Alice slammed the dented car door and huffed up the stairs into her tiny, yellow apartment with red walls. The cold air bit at her even in the apartment, as she couldn’t afford the heat bill, not this winter. She’d neglected her studies to pay for independence. Had she stayed at home, she might have lost her mind, or she had already, the grabbing of insanity.
Her life presented challenges to her that seemed unfair. At eighteen, Alice thought she’d lived enough but realized the truth of the matter: she wasn’t dog shit, knew only shit. The wind may howl at her, a cat meow, but in English, she knew her place in the universe.
She threw her papers onto the kitchen counter and grabbed a glass of cold coffee from the morning pot. She saw it then: grave digger. The section of paper said it would give 10,000 dollars to whomever could find the Ring of Margaret, an old family heirloom lost for decades. Apparently, the seeker owned the graves, and they could be dug up.
Alice set her coffee down and saw the kids playing in the snow outside. The glass fogged up as she breathed hot air into it.
That afternoon, Alice drove over to the old woman’s house. From the paper, Alice gathered Mrs. Pottage was beyond rich at ninety nine, and she wanted the ring stolen from her, she was quoted as saying.
“Dear, dear, please come in.” Her voice shook like a chill. The smell of roses rotted the rooms and reminded Alice of a nursing home. While frail, Mrs. Pottage quickly went to the kitchen in the large house. She poured some tea and headed back to the living room where Alice stood. At least it is warm in here.
“I suppose you know what the job entails. Have you ever dug up a grave?” Alice almost spilled the hot tea on the white carpeted floor.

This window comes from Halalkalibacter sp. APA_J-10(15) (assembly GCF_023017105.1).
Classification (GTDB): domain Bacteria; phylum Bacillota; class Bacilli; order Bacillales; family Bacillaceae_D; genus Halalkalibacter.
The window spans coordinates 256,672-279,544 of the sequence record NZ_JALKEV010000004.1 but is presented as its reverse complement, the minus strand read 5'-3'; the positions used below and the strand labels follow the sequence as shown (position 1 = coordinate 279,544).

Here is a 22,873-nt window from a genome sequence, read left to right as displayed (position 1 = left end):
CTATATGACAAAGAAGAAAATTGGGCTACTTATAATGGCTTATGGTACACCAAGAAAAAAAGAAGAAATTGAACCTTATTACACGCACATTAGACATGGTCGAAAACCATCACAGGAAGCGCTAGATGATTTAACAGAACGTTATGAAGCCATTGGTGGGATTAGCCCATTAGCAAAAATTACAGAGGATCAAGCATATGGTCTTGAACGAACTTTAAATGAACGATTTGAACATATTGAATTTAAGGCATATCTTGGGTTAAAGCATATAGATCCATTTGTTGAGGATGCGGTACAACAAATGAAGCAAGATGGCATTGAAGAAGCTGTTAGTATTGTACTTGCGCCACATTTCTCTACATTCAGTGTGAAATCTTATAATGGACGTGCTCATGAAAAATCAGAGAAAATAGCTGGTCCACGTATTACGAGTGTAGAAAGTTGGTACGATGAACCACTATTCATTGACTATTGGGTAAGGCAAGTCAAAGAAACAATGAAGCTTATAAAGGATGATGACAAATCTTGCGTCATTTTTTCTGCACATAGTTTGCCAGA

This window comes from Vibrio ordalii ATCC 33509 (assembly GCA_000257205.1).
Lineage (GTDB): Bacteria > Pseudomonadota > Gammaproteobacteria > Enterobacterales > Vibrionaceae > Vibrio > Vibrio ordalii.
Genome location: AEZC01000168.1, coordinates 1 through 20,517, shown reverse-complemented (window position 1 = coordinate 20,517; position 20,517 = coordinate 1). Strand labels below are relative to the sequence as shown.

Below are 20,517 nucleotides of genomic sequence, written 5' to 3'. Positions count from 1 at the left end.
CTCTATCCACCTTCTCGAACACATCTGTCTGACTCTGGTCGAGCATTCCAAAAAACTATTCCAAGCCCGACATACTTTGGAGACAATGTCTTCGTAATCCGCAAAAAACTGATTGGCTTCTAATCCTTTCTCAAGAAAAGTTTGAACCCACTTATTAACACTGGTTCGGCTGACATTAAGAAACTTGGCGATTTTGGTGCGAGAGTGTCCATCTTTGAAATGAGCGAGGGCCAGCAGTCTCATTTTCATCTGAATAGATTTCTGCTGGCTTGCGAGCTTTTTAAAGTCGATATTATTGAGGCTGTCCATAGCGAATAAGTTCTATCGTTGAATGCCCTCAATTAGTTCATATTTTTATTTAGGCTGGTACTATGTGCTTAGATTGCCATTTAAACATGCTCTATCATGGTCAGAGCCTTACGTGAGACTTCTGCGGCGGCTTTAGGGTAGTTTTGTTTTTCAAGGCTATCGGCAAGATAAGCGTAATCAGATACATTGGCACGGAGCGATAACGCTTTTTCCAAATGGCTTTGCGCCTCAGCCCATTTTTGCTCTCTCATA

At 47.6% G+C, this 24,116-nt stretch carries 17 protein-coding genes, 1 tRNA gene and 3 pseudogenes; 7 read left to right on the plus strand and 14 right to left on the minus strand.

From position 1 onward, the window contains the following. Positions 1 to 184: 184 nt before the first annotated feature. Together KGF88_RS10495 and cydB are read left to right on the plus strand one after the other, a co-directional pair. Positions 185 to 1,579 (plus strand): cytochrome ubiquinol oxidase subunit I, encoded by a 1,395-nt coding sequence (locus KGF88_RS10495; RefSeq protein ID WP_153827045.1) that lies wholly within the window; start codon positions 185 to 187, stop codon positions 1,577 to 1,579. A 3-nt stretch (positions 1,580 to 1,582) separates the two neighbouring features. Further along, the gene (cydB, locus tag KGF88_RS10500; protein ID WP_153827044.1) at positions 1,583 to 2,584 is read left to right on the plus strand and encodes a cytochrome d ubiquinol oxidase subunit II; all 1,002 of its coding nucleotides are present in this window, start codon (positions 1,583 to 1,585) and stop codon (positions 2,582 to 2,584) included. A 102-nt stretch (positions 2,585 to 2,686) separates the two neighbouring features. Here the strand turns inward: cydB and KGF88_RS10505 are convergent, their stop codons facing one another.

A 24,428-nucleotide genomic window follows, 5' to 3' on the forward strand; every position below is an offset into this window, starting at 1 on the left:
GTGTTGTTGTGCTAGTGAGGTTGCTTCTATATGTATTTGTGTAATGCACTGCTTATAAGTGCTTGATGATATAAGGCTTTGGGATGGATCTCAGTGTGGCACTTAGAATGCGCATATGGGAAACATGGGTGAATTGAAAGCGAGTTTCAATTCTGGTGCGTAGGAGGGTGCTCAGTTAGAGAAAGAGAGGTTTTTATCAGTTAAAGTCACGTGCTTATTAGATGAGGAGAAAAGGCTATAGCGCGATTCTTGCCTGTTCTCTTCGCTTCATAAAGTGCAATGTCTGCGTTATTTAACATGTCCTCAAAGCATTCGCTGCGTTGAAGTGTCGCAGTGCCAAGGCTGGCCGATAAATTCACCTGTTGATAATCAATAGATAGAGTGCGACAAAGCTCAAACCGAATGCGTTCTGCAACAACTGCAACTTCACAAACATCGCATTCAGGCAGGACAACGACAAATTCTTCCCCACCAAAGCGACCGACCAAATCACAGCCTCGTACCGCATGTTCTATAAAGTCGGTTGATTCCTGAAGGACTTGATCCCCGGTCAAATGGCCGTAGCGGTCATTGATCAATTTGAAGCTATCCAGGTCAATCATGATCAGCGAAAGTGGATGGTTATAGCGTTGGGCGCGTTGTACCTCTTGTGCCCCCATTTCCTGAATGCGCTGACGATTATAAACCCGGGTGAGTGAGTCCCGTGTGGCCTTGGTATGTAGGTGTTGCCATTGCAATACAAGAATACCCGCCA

No, I, um, have not,” Alice replied sheepishly. She took another sip of warm tea.
“Well, it’s not complicated. I’ve got another male who is interested. I do believe it should suffice. I know you’re a hard worker.” The words struck Alice as odd.
That night the moon stood out in the sky, trying to save the prey and madden the lunatics.
“Hey, I’m Bill, and I guess we’re digging up ten graves to find some sort of ring.”
“The ring is hers. I want that 10,000, no questions asked.”
“I agree,” Alice said. Bill’s face possessed the loveliest color of blue. They seemed to glow in the night.
The two of them began digging into the hard ground. Winter behave poorly that year. Still, they worked on. The cold night dared them to ask for comfort, which they did not seek.
“Well, that’s the second to last grave. I think we’re close. The sun is rising. We’ve worked all night, geez.”
The last grave proved equally difficult to dig up. They put all their strength into each shovel. Alice’s eyes were laced with snow. She huffed and puffed, exhausted. Her long red hair kept her neck warm, at least.
Finally, after they dug the last grave, they pulled out a shiny ring from the skeleton. Then they screamed, piercing the early day. A crow cawed in the distance.
The skeleton jumped up and out of the grave. The hair fell down, an odd shade of blonde.
Neither Alice nor Bill could spill a word.
“That old hag trying to get my ring. Oh, don’t just stand there so innocent and cute. I know what she wants, and she doesn’t get it. It’s mine.”
Alice and Bill remained silent.
“Oh, she’s a gold digger, that old wife of mine. She’ll soon be under the dirt bed, too. I have guarded this ring for a century, in life, in death. Tell her to come out and join me.”
“You two aren’t mute, are you? I’m taking the long nap and waiting for Jesus. If you won’t get her, I’ll go back to sleep until she offers more of reward.”
Alice and Bill nodded, “okay.” They dropped their shovels, got in their cars and headed out of that greedy graveyard.